CARY — Local swim teams will soon have one more indoor facility to practice in during the winter months.
The Cary Town Council voted unanimously this month to allow the Cary Swim Club to build a tent over its eight-lane, 25-yard pool on Walnut Street for up to six months a year.
Currently, the pool is open from mid-May until the first week in September. The club sought to extend the pool’s availability because a rise in local year-round swim teams has increased demand for indoor pools.
“There’s a shortage of lane space for year-round swim teams,” said Jason Oates, a Cary Swim Club board member. “With our teams losing their lanes at other places, this is a natural fit for them.”
The temporary tent requested by the swim club is considered a non-conforming structure under its current zoning, so the group had to get a special-use permit from the town.
As a temporary structure, it can only stand for up to six months. The council and swim club representatives agreed that allowing the tent from Oct. 15 to April 15 each year would best serve the pool’s members.
Oates hopes to install the tent by late February.
A handful of legal advisers argued on behalf of the pool, and one local resident argued against it.
Julie Lovett, who lives near the pool, said the noise on swim-meet nights is already an issue.
“Between the very loud buzzer that goes off every five minutes … my family’s peace and quiet have been taken away,” she said.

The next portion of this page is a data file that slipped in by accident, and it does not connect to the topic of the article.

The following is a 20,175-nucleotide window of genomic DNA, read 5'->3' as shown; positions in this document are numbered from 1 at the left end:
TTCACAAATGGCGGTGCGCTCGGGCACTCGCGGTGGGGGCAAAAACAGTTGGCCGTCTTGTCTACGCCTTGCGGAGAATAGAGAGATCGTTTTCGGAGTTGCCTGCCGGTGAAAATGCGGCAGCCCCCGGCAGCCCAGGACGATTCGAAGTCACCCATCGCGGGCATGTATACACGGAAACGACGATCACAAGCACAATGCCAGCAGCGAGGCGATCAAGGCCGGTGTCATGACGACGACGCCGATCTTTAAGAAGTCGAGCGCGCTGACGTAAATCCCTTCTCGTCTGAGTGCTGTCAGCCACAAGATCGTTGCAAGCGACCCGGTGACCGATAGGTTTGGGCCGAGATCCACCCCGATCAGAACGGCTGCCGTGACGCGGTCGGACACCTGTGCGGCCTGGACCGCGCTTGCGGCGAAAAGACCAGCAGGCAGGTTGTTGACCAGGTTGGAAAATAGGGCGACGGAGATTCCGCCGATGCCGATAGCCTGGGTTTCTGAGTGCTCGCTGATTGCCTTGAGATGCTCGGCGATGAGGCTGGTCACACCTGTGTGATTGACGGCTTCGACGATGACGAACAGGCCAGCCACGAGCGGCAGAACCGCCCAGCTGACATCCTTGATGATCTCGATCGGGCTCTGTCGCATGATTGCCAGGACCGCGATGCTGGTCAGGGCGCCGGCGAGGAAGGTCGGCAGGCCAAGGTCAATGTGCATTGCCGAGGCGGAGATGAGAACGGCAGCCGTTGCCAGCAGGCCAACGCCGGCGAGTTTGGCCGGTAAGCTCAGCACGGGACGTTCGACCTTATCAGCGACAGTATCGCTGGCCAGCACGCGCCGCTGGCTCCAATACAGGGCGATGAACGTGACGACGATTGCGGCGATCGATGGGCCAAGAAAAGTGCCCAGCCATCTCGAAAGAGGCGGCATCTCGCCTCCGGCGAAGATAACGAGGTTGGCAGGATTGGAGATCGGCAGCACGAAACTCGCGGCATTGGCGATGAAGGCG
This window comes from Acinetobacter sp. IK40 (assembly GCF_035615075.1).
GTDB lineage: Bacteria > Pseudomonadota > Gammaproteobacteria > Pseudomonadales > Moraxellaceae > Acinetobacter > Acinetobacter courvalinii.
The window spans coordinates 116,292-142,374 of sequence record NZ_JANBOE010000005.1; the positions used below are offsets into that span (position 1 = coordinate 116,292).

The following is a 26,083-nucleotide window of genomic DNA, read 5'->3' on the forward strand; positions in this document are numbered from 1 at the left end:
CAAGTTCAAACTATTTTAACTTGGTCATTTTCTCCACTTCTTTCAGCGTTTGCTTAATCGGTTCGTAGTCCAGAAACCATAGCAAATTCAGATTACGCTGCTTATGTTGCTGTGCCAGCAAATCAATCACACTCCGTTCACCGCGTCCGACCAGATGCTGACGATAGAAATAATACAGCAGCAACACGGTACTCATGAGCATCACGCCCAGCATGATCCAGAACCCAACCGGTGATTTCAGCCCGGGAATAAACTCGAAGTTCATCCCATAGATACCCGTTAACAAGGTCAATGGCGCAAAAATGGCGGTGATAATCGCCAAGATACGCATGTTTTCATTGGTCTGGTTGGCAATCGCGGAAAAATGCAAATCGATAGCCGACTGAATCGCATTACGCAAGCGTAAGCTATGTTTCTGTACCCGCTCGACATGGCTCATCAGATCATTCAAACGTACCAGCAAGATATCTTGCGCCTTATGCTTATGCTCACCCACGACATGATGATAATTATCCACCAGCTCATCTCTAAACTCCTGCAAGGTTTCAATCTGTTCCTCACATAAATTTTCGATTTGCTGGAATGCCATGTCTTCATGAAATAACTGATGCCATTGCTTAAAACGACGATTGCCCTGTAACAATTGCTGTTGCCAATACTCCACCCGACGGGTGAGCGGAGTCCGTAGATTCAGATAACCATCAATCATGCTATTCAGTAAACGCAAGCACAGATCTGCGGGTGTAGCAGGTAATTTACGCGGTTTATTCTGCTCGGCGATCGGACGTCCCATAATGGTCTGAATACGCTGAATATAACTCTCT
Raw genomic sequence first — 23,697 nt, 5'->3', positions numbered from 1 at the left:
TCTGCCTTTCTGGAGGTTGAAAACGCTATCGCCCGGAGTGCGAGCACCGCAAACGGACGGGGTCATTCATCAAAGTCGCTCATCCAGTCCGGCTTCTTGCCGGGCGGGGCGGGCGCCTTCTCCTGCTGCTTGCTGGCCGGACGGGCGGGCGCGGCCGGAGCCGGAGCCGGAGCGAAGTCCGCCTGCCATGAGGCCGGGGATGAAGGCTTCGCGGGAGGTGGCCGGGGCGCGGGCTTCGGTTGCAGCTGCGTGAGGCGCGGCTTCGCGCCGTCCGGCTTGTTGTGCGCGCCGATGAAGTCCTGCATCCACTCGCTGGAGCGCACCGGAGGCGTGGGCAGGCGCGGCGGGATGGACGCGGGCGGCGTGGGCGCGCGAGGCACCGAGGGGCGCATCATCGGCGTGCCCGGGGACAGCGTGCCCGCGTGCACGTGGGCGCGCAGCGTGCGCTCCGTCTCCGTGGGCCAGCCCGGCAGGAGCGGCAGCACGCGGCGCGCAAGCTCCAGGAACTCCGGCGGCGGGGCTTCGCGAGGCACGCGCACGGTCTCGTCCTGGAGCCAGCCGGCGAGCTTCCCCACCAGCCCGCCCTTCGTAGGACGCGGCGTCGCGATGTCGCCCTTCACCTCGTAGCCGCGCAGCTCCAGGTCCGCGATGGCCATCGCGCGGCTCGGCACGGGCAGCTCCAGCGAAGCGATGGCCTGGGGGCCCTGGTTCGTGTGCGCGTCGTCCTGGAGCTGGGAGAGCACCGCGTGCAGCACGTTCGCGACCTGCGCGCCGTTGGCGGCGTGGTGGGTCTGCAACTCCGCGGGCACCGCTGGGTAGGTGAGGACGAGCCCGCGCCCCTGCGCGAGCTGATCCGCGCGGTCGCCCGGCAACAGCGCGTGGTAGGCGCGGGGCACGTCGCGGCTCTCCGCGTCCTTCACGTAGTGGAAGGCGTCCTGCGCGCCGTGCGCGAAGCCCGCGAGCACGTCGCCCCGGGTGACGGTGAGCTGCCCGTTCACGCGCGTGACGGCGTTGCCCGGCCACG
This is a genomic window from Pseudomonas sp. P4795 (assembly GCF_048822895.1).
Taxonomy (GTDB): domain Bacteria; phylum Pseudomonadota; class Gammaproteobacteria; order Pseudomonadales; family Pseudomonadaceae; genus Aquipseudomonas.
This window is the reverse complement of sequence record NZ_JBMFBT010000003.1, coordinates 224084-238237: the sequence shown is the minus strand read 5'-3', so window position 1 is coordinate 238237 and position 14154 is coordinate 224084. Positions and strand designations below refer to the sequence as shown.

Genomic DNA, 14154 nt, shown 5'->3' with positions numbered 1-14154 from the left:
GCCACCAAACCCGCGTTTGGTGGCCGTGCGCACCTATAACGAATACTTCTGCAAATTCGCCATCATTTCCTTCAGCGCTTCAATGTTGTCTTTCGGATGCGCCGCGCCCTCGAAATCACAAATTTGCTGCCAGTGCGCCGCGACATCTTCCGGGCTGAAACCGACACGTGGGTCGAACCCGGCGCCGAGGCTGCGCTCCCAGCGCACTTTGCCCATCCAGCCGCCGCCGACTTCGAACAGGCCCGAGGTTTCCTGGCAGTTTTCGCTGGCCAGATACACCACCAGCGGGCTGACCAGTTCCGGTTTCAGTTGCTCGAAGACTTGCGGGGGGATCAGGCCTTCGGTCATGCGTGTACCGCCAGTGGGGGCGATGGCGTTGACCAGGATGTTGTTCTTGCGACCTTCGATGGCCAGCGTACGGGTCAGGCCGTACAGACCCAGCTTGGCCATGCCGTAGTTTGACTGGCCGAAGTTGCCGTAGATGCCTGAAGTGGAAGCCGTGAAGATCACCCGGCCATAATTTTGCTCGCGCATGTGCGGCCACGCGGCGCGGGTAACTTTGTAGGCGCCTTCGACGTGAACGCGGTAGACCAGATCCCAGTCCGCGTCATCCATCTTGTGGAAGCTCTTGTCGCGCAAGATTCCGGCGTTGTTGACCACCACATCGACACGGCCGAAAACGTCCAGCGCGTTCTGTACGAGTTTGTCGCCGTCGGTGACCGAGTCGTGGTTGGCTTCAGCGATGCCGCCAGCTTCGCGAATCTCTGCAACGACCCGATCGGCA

Lovett said she also worried that the tent, which she considers an eyesore, would affect her property’s value.
Alice Ligon, a real estate appraiser asked to speak by Lovett, said her concerns were valid.
“There is no doubt that this tent will have a 2 to 3 percent reduction in value to her home,” Ligon said.
The swim club’s attorney, Larry McBennett, dismissed that claim, saying it was “just a hunch,” not an analysis like the 72-page report filed by the appraiser hired by the swim club. That analysis found that the tent would not affect property values.
Councilman Don Frantz, who lives near the pool, said he thinks the positives of allowing the tent outweigh the negatives.
“This provides a place for these kids to train, exercise, learn sportsmanship ... and do good things,” Frantz said.
During the winter months, kids might otherwise be “sitting on their butt in front of an Xbox,” he said.
Specht: 919-460-2608; Twitter: @AndySpecht